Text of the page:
Teenage men who are physically fit are less likely to develop heart-related illnesses later in life, according to a new study MedPage Today reported.
Researchers from Umea University in Sweden found that men who had lower fitness levels before entering "mandatory military service" at 18 were more likely to suffer a heart attack within 30 to 40 years.
"Overall these findings suggest that high aerobic fitness in late adolescence may reduce the risk of MI later in life, although high cardiovascular fitness appears not to fully compensate for overweight or obesity with respect to this risk," researchers wrote in the study.
After analyzing and monitoring the data of more than 700,000 men for an average of 34 years, researchers concluded that men who were more aerobically fit at 18 were less likely to suffer a heart attack, MedPage Today reported.
They also found that every 15 percent increase in aerobic fitness was associated with an 18 percent reduced risk of suffering from a heart attack 30 years later. They also discovered that 18-year-olds who regularly undertook cardiovascular training, such as running, cycling and swimming, reduced their risk of a heart attack later in life by 35 percent.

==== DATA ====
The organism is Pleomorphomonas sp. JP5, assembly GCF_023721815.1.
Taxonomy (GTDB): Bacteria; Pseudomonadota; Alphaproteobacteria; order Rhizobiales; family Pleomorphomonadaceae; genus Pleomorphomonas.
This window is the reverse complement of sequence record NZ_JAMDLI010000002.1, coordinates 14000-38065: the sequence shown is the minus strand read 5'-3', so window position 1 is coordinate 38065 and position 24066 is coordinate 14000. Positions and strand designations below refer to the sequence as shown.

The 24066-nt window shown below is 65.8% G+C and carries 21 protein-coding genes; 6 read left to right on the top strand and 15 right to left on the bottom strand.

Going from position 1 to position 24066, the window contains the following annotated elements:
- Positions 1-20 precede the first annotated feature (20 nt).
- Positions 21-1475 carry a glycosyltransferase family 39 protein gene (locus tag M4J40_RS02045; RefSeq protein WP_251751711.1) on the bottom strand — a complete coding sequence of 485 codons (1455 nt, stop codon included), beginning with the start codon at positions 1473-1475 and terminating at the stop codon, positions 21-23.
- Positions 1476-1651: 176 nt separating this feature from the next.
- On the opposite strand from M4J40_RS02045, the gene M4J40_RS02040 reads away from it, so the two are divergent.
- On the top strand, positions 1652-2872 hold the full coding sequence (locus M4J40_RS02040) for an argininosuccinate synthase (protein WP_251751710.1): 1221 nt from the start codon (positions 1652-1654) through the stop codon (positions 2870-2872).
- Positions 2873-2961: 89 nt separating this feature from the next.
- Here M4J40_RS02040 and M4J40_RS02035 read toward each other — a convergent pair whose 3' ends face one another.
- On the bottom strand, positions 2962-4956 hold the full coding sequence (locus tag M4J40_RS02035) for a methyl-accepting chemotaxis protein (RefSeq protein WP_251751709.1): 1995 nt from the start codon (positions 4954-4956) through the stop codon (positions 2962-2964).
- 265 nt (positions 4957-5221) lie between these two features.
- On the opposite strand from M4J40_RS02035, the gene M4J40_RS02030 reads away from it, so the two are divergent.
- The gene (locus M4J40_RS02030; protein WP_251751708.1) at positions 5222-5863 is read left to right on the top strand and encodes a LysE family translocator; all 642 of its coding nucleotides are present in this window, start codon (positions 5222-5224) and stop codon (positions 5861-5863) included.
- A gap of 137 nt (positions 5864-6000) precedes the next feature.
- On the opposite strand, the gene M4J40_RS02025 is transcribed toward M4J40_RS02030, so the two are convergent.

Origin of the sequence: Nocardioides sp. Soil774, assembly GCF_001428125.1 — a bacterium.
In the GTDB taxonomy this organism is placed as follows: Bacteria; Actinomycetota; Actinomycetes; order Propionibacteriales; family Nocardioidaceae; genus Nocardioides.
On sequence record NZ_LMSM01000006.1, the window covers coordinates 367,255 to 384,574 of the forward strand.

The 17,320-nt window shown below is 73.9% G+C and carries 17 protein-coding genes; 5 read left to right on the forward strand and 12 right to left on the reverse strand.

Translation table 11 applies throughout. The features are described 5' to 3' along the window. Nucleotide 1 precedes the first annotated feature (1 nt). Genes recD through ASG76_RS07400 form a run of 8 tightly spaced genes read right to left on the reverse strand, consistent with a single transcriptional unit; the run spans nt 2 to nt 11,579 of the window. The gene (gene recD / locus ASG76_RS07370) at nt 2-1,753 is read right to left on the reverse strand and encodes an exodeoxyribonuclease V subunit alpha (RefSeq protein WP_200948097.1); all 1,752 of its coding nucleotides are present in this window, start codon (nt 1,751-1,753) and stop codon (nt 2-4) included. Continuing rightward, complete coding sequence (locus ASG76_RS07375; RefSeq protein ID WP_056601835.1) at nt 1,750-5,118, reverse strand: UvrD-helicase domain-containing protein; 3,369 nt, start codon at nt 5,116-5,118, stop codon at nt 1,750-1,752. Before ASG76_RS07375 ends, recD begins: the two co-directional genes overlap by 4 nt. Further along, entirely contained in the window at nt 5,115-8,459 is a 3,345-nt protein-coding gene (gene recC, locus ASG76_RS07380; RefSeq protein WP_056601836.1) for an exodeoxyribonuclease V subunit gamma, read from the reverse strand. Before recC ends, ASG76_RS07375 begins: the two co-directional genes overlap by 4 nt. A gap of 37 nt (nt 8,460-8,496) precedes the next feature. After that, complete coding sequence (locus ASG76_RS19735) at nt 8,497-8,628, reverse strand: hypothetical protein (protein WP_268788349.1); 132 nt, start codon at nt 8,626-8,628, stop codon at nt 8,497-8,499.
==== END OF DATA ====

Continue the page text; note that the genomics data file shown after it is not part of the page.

Researchers noted that regardless of fitness levels, obese men continued to have higher rates of heart attacks compared to their leaner counterparts.
"Being very fit does not appear to fully compensate for being overweight or obese in respect to this risk," Peter Nordstrom of Umea University in Sweden said in a statement. Our study suggests that it's more important not to be overweight or obese than to be fit, but that it's even better to be both fit and a normal weight."
Although the associations between various measures of greater muscle strength and reduced MI risk were weaker, they were still statistically significant, according to researchers.
The study was recently published in the European Heart Journal.
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